The analogy between typing monkeys and evolution has a flaw, which is teleology. Teleology is a goal toward which something is working, In the monkey example, the goal is the character string that spells "Drop the anchor in one hour." The monkey types character strings of lengths similar to the goal. Every time the random product gets the same letter in the same place as the goal, that character is inserted in that site with each succeeding string of letters the monkey types. Naturally, by and by, the goal is reached. The teleology is not in the mind of the monkey, it is true, but is present because the game is rigged.
A little less teleological is the transmogriftcation of everyday food preparation into a practical, delicious showpiece of regional cuisine. Night after night throughout the region, meals are prepared. Haphazard elements affect the product: what's in season, what's on hand, what's convenient at the time. Children poke at it, husbands mumble over it, but once in a while someone says, "Hey, that's delicious-write it down!" A recipe appears. The recipe gets replicated whenever a guest or a relative asks to have it, and it is replicated even more when it is included in the PTA fundraiser cookbook. Each new owner of the recipe is likely to alter it a bit, leaving out a disliked ingredient, adding a radish rosette. New environments affect what is made: microwave ovens, say, or the Surgeon General's recommendations. A recipe that is really successful in leaving descendants bears a name everyone recognizes- fajitas, ginger beer, bubble-and-squeak.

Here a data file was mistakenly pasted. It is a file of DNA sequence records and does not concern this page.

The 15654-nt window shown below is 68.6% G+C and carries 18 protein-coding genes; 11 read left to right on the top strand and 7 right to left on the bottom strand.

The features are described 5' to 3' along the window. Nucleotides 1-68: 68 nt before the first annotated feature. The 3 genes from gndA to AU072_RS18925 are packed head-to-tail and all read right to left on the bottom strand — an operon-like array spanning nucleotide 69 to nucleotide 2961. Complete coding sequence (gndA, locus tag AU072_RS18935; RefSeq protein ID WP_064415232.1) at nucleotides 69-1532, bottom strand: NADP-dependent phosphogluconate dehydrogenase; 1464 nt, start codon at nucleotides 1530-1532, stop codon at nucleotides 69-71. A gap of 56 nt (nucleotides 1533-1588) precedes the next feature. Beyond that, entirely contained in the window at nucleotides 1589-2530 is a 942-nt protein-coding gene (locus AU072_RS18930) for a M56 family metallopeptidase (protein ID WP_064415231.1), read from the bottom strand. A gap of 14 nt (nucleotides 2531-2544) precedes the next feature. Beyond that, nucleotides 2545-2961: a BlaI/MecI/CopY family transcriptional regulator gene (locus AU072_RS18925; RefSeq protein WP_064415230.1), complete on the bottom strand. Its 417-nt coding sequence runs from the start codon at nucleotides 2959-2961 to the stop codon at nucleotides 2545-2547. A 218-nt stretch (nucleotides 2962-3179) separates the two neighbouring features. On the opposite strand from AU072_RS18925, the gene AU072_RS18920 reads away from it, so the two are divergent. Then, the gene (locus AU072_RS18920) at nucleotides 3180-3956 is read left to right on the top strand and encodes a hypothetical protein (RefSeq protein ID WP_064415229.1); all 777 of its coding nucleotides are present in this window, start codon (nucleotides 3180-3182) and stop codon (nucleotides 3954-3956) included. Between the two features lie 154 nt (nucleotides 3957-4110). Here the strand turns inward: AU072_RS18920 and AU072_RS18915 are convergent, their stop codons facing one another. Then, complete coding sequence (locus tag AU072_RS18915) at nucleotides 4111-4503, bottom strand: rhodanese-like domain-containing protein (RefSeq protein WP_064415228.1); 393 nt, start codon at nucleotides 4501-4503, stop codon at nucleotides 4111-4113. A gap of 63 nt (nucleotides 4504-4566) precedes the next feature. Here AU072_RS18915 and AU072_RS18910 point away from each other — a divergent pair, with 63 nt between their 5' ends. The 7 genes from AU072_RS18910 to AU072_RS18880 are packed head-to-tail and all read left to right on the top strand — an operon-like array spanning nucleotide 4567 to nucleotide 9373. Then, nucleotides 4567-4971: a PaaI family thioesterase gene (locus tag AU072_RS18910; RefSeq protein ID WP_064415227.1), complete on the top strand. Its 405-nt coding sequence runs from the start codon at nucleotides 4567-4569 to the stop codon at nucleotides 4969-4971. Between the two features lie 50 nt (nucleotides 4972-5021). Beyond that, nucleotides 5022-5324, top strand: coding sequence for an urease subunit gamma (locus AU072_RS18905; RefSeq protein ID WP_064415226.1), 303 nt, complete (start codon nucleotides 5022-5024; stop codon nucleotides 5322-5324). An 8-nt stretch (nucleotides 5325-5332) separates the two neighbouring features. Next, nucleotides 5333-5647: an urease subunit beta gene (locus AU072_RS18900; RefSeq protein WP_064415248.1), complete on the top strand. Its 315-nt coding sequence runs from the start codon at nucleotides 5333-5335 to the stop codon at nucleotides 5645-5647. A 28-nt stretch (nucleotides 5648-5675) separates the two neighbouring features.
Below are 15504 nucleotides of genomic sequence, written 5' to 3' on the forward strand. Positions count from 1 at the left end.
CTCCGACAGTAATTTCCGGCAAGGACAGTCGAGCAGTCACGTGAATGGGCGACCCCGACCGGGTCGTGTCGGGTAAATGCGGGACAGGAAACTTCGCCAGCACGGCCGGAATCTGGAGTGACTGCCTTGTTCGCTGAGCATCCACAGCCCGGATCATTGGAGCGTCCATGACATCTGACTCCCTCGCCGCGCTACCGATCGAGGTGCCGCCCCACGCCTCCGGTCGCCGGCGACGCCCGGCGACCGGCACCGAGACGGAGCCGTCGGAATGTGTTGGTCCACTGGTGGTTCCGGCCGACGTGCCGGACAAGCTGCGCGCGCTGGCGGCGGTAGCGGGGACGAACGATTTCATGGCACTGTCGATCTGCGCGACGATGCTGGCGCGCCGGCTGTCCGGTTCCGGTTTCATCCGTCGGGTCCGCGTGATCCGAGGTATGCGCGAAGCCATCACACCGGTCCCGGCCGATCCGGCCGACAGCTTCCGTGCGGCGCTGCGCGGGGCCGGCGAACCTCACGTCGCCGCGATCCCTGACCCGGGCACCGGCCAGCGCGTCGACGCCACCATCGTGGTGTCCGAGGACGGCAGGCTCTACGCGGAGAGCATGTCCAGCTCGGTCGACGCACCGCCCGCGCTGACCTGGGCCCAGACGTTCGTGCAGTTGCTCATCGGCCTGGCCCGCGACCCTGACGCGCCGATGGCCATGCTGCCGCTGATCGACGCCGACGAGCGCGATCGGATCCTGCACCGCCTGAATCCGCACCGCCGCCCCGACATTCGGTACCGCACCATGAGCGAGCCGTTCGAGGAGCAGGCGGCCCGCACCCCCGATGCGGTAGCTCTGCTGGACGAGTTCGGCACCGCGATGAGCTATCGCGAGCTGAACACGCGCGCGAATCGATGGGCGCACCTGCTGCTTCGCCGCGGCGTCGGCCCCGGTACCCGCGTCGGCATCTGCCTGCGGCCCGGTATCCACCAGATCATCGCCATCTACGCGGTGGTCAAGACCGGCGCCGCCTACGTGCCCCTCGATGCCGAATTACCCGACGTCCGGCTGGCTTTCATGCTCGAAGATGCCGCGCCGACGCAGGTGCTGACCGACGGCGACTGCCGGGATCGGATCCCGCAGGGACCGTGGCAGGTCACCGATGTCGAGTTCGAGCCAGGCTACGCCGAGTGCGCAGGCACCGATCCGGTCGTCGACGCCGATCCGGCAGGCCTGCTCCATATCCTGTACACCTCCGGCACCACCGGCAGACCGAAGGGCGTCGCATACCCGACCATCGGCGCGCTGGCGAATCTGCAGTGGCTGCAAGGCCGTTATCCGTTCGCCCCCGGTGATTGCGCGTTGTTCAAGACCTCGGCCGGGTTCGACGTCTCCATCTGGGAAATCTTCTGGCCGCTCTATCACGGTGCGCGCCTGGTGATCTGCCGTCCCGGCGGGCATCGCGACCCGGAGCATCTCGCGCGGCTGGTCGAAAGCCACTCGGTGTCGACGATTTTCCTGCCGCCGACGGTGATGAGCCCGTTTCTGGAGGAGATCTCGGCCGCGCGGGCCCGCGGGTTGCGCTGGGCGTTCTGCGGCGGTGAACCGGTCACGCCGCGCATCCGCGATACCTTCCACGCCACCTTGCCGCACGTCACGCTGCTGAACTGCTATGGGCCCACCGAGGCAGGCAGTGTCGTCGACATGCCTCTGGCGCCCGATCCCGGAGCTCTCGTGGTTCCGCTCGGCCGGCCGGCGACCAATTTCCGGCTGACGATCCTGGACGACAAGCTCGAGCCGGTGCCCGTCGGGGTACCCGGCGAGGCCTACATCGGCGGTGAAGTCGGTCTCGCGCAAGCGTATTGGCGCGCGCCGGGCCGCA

So, with somewhat accidental variation, "filters" that operate every time the dish is made, and replication, we have an outcome: a regional dish that could not have been specified at the outset in the cabins of the first local settlers. The analogy, however is flawed. Design does creep in. Food preparers do think, and have short-term goals in mind.
Other analogies avoid the problem of teleology. You and I are the highly improbable outcomes of all the chance meetings, feelings of love, mutual attractions, rapine roughness, release of particular ova, and plain old fluid dynamics of all the couplings of all our ancestors since the dawn of history. We were not envisioned in our glorious uniqueness by any of the players in our past. But this analogy, too, is imperfect. We are, arguably, no more complex than our ancestors in Mesopotamia, or wherever.
It is Tom Ray's computer program that makes the best analogy I know of to the process of organic evolution. The elements of replication, production of new variation, and non-teleological. automatic selection are present. These elements produce novelty, complexity, diversity.
The best example, of course, is the real thing: organisms surviving and reproducing in environments in which some types do better than others. Successful variants tend to be those good at acquiring whatever the needed resources are, converting them efficiently into growth and offspring, lasting long enough to do so, and helping organisms with genotypes most like one's own. For those wanting to understand what evolutionary biologists mean by evolution, organismal biology merits careful study.
To touch on something else, the production of new variants is sometimes equated with point mutation. A point mutation is an altered nucleotide in the genetic material. An analogy to this is a substitution in a typed character string. When evolutionary biologists speak of mutation, they mean point mutation and more. Mutations are Spontaneous gene changes, including point mutations at one or several nucleotides, changes in chromosome number or structure, and shuffling of parts of genes, as, for example, transposition of gene segments.